|<< <||> >>|
|« Moribi Murano in Wandering Clouds||Interviewing the indies »|
Add this young yet remarkably prolific indie animator the ranks of the synaesthete audiovisual creators who can make their own musical as well as video art. Despite only having been active since 2006, he's got more than 90 minutes of animation under his belt in the form of shorts of varying length plus one 25-minute mini feature, much of it scored by himself.
Ryu Kato's animation wordlessly explores a symbolically dense landscape of the mind that's by turns menacing, twisted, haunting and delicate. The animation is tactile and richly conceptualized, without superficial polish, even crude at times, but never for a moment anything less than convincing. His images speak to your subconscious rather than your rational mind. In this respect he's in good company among his peers. The emerging generation of indies seem steeped in a tone of whimsical skepticism and oneiric irony, and share the same grainy tactility and unabashed crudity of expression. There's beauty aplenty in his films, but it's not the pretty beauty of anime. Ryu Kato is a great exemplar of today's indie scene: a weaver of surreal visions of modern life.
Thankfully, Ryu Kato just started his own website and Youtube channel, so you can see many of his films online. Visit his site at ryukato.net.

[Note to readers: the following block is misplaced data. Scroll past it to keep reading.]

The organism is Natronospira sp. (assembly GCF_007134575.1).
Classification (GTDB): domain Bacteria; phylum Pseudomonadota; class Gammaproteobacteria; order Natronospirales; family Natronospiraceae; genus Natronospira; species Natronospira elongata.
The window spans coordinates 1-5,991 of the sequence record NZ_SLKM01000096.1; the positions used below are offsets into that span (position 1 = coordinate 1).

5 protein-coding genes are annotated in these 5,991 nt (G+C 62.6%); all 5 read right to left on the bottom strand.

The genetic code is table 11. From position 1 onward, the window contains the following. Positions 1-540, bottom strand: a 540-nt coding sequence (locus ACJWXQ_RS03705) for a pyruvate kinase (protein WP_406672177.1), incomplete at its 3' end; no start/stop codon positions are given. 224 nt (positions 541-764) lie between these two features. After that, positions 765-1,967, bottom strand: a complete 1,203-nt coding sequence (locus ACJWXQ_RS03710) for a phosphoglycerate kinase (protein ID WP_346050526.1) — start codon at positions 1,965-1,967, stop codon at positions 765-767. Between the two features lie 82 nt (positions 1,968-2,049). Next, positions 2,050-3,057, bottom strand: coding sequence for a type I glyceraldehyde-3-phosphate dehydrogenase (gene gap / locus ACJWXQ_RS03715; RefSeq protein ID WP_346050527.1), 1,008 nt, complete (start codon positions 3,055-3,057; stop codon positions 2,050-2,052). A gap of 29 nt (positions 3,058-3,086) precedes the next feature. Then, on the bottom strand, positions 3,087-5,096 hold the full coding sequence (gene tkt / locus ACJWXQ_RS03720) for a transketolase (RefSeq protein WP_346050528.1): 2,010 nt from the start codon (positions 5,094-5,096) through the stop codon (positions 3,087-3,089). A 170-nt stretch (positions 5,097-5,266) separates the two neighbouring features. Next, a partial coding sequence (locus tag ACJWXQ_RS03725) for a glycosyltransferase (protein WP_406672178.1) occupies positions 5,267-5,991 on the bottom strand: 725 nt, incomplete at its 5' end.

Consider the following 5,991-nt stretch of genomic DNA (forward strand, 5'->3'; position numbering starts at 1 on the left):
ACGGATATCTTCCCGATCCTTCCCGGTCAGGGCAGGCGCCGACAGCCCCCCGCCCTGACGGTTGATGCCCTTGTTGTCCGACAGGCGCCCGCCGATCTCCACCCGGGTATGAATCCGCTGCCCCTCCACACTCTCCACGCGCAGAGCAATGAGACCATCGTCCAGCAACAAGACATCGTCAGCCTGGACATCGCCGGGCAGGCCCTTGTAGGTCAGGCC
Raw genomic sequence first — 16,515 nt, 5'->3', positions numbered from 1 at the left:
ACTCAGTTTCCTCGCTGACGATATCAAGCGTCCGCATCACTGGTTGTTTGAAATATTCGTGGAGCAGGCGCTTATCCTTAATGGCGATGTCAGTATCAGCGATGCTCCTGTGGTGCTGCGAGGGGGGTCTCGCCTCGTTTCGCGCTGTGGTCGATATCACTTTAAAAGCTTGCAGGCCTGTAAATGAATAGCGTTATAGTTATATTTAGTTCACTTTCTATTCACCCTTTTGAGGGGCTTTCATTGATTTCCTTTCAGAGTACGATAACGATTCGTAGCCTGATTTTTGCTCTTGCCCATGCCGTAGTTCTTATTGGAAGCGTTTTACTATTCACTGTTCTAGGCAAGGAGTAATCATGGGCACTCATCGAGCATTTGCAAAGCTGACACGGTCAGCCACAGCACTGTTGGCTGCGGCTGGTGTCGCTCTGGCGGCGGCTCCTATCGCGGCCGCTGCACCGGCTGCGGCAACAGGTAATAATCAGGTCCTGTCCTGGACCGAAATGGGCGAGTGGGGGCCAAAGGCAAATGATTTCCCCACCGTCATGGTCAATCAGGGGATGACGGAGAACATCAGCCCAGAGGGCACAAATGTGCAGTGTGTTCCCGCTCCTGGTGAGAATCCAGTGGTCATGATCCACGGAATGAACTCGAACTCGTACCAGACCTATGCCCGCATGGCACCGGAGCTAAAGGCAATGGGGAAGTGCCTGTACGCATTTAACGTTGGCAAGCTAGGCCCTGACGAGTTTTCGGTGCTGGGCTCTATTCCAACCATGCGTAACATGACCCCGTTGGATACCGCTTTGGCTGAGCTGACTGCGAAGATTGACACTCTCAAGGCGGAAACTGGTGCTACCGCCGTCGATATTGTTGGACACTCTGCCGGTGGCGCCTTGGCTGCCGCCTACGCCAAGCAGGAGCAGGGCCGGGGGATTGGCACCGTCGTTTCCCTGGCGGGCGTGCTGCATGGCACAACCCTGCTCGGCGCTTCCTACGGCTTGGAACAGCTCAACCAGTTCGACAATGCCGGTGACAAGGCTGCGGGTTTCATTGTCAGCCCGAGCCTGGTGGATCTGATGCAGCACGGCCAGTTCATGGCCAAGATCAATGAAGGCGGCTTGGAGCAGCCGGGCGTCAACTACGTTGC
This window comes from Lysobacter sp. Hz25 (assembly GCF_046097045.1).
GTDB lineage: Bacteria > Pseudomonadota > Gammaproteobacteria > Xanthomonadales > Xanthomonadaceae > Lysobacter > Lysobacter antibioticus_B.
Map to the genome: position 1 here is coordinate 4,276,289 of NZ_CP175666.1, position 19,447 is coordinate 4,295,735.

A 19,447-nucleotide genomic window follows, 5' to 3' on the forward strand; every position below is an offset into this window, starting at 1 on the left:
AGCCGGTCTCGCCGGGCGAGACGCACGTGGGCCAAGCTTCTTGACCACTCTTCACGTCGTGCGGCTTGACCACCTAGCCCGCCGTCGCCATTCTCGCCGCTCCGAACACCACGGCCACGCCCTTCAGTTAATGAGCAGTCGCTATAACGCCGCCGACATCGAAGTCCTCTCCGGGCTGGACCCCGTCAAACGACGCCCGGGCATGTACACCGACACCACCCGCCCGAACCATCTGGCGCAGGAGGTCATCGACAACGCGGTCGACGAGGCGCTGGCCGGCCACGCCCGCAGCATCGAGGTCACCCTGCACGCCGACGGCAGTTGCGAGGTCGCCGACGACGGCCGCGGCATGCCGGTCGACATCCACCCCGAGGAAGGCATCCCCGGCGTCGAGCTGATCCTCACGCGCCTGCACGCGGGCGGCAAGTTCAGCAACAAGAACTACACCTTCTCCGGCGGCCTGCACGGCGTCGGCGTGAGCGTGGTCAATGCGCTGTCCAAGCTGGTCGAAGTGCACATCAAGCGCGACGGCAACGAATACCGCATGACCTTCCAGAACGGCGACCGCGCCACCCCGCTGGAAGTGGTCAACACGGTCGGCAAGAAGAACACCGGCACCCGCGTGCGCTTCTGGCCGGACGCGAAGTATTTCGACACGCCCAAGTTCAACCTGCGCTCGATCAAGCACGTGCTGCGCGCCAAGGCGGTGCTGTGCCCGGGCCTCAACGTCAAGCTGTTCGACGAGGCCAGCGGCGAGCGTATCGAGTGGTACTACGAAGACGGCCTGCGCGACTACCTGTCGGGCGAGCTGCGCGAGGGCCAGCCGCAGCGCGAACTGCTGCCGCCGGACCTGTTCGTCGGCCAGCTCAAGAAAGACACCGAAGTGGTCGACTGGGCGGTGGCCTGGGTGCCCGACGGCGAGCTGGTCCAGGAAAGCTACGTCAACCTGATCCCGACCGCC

You can't go wrong wherever you decide to bite into his body of work. He got off to a running start with Recorder in 2006, an abstract cascade of random objects, charts and paint splashes without narrative or characters - an endless succession of butterflies transforming into guitars transforming into beetles. Animation in its purest form showing that right from the beginning you knew that this was an animator to look out for because he wasn't in thrall to the symbols and narrative forms that lure so many of his generation. The overload of information reminds of Powers of Ten while the whimsically menacing inky doodles and creative transformations remind of Koji Yamamura and the strobing news clippings and diagrams remind of Paul Glabicki. All of it is tied together into a pleasing audiovisual flow by catchy pulsing music presumably of his own hand.
There's a certain sensuous pleasure to be had in watching his films that I think comes out well in his next film, Calm of 2006. Some films are interesting artistically but perhaps not a pleasure to watch the way this film is, with its blurry, dreamlike images and erratic but harmonious music blending glitchy electronic tones, tinkling bells and downbeat washes of guitar. A girl with no face takes on the form of a bird, a fish and a dolphin and flies around her environment. "Have you ever seen the color of the mind?" the film asks us at one point. Less a story than a visual poem, the film is at all moments gorgeous and enrapturing, with lush animation and beautiful if deliberately muted and muddied textures, and leaves a great aftertaste. The dreamlike imagery and tone (even the timing of the animation) remind of Naoyuki Tsuji. The technique appears to be paint on glass, like Aleksanr Petrov, but much more ephemeral in execution and not as naturalistic and technically minded. There are also occasional wiry line drawings. As the title implies, it's a delightfully calming film to watch.